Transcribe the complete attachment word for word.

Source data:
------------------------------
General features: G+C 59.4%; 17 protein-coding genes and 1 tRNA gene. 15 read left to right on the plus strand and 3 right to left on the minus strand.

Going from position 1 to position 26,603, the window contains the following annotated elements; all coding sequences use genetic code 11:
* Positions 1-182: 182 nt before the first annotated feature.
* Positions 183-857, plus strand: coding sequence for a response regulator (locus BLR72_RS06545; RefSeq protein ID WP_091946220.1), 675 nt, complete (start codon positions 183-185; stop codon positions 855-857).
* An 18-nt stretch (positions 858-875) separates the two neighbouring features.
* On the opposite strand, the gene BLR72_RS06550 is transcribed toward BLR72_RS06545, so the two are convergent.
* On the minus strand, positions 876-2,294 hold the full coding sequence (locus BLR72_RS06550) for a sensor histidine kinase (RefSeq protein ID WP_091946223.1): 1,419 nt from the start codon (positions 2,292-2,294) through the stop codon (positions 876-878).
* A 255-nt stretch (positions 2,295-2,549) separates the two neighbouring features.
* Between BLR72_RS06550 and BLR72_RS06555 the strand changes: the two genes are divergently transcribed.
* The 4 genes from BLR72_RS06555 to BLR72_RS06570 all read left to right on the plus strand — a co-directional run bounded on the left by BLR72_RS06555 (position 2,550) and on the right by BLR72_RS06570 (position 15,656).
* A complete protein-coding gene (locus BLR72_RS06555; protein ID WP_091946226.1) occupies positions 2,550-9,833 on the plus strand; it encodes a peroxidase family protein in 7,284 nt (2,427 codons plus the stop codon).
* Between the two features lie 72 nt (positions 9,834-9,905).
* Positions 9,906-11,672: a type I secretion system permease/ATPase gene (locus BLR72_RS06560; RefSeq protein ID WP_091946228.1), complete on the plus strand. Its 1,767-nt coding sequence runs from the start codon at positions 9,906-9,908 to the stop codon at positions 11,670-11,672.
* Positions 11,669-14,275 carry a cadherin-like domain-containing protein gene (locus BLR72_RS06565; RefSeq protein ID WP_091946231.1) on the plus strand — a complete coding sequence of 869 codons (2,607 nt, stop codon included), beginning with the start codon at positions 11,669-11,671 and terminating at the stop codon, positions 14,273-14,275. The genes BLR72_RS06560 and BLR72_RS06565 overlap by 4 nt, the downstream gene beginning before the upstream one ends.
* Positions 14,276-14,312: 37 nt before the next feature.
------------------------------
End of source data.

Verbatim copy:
General features: G+C 59.4%; 17 protein-coding genes and 1 tRNA gene. 15 read left to right on the plus strand and 3 right to left on the minus strand.

Going from position 1 to position 26,603, the window contains the following annotated elements; all coding sequences use genetic code 11:
* Positions 1-182: 182 nt before the first annotated feature.
* Positions 183-857, plus strand: coding sequence for a response regulator (locus BLR72_RS06545; RefSeq protein ID WP_091946220.1), 675 nt, complete (start codon positions 183-185; stop codon positions 855-857).
* An 18-nt stretch (positions 858-875) separates the two neighbouring features.
* On the opposite strand, the gene BLR72_RS06550 is transcribed toward BLR72_RS06545, so the two are convergent.
* On the minus strand, positions 876-2,294 hold the full coding sequence (locus BLR72_RS06550) for a sensor histidine kinase (RefSeq protein ID WP_091946223.1): 1,419 nt from the start codon (positions 2,292-2,294) through the stop codon (positions 876-878).
* A 255-nt stretch (positions 2,295-2,549) separates the two neighbouring features.
* Between BLR72_RS06550 and BLR72_RS06555 the strand changes: the two genes are divergently transcribed.
* The 4 genes from BLR72_RS06555 to BLR72_RS06570 all read left to right on the plus strand — a co-directional run bounded on the left by BLR72_RS06555 (position 2,550) and on the right by BLR72_RS06570 (position 15,656).
* A complete protein-coding gene (locus BLR72_RS06555; protein ID WP_091946226.1) occupies positions 2,550-9,833 on the plus strand; it encodes a peroxidase family protein in 7,284 nt (2,427 codons plus the stop codon).
* Between the two features lie 72 nt (positions 9,834-9,905).
* Positions 9,906-11,672: a type I secretion system permease/ATPase gene (locus BLR72_RS06560; RefSeq protein ID WP_091946228.1), complete on the plus strand. Its 1,767-nt coding sequence runs from the start codon at positions 9,906-9,908 to the stop codon at positions 11,670-11,672.
* Positions 11,669-14,275 carry a cadherin-like domain-containing protein gene (locus BLR72_RS06565; RefSeq protein ID WP_091946231.1) on the plus strand — a complete coding sequence of 869 codons (2,607 nt, stop codon included), beginning with the start codon at positions 11,669-11,671 and terminating at the stop codon, positions 14,273-14,275. The genes BLR72_RS06560 and BLR72_RS06565 overlap by 4 nt, the downstream gene beginning before the upstream one ends.
* Positions 14,276-14,312: 37 nt before the next feature.